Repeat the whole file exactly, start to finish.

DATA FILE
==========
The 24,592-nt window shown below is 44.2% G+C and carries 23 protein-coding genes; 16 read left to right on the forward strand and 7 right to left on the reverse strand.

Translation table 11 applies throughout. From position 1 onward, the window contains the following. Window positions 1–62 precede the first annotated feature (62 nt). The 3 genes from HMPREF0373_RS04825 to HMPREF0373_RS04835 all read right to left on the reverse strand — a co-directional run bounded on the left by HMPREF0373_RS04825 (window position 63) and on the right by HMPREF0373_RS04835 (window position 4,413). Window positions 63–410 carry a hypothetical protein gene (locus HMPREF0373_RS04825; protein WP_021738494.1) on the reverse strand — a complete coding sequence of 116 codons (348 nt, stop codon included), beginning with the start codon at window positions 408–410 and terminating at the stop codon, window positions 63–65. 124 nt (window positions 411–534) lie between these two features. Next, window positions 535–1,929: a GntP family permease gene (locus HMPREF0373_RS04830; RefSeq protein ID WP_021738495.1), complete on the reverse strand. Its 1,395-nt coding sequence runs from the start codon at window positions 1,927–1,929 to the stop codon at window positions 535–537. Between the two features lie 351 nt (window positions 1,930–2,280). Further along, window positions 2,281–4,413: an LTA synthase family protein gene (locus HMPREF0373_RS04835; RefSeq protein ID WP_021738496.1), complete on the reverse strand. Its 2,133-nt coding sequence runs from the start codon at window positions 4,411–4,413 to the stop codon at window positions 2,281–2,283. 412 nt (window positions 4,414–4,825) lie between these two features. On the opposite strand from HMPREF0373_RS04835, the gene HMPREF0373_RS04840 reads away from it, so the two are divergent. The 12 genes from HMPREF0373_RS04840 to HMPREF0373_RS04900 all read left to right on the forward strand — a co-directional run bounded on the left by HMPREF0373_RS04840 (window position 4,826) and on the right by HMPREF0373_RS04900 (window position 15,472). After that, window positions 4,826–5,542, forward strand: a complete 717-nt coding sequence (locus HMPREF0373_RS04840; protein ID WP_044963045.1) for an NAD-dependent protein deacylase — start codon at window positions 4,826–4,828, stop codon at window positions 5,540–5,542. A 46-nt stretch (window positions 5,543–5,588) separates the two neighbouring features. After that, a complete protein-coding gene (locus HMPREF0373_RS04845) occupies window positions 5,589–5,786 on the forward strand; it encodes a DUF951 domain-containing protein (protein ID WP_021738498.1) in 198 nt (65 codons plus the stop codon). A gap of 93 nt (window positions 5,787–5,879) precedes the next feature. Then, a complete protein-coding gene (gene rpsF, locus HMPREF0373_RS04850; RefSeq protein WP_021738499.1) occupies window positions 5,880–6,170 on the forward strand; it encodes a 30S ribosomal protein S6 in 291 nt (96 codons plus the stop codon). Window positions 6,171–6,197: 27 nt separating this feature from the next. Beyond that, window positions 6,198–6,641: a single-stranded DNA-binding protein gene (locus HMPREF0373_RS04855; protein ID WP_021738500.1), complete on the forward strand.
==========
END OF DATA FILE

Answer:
The 24,592-nt window shown below is 44.2% G+C and carries 23 protein-coding genes; 16 read left to right on the forward strand and 7 right to left on the reverse strand.

Translation table 11 applies throughout. From position 1 onward, the window contains the following. Window positions 1–62 precede the first annotated feature (62 nt). The 3 genes from HMPREF0373_RS04825 to HMPREF0373_RS04835 all read right to left on the reverse strand — a co-directional run bounded on the left by HMPREF0373_RS04825 (window position 63) and on the right by HMPREF0373_RS04835 (window position 4,413). Window positions 63–410 carry a hypothetical protein gene (locus HMPREF0373_RS04825; protein WP_021738494.1) on the reverse strand — a complete coding sequence of 116 codons (348 nt, stop codon included), beginning with the start codon at window positions 408–410 and terminating at the stop codon, window positions 63–65. 124 nt (window positions 411–534) lie between these two features. Next, window positions 535–1,929: a GntP family permease gene (locus HMPREF0373_RS04830; RefSeq protein ID WP_021738495.1), complete on the reverse strand. Its 1,395-nt coding sequence runs from the start codon at window positions 1,927–1,929 to the stop codon at window positions 535–537. Between the two features lie 351 nt (window positions 1,930–2,280). Further along, window positions 2,281–4,413: an LTA synthase family protein gene (locus HMPREF0373_RS04835; RefSeq protein ID WP_021738496.1), complete on the reverse strand. Its 2,133-nt coding sequence runs from the start codon at window positions 4,411–4,413 to the stop codon at window positions 2,281–2,283. 412 nt (window positions 4,414–4,825) lie between these two features. On the opposite strand from HMPREF0373_RS04835, the gene HMPREF0373_RS04840 reads away from it, so the two are divergent. The 12 genes from HMPREF0373_RS04840 to HMPREF0373_RS04900 all read left to right on the forward strand — a co-directional run bounded on the left by HMPREF0373_RS04840 (window position 4,826) and on the right by HMPREF0373_RS04900 (window position 15,472). After that, window positions 4,826–5,542, forward strand: a complete 717-nt coding sequence (locus HMPREF0373_RS04840; protein ID WP_044963045.1) for an NAD-dependent protein deacylase — start codon at window positions 4,826–4,828, stop codon at window positions 5,540–5,542. A 46-nt stretch (window positions 5,543–5,588) separates the two neighbouring features. After that, a complete protein-coding gene (locus HMPREF0373_RS04845) occupies window positions 5,589–5,786 on the forward strand; it encodes a DUF951 domain-containing protein (protein ID WP_021738498.1) in 198 nt (65 codons plus the stop codon). A gap of 93 nt (window positions 5,787–5,879) precedes the next feature. Then, a complete protein-coding gene (gene rpsF, locus HMPREF0373_RS04850; RefSeq protein WP_021738499.1) occupies window positions 5,880–6,170 on the forward strand; it encodes a 30S ribosomal protein S6 in 291 nt (96 codons plus the stop codon). Window positions 6,171–6,197: 27 nt separating this feature from the next. Beyond that, window positions 6,198–6,641: a single-stranded DNA-binding protein gene (locus HMPREF0373_RS04855; protein ID WP_021738500.1), complete on the forward strand.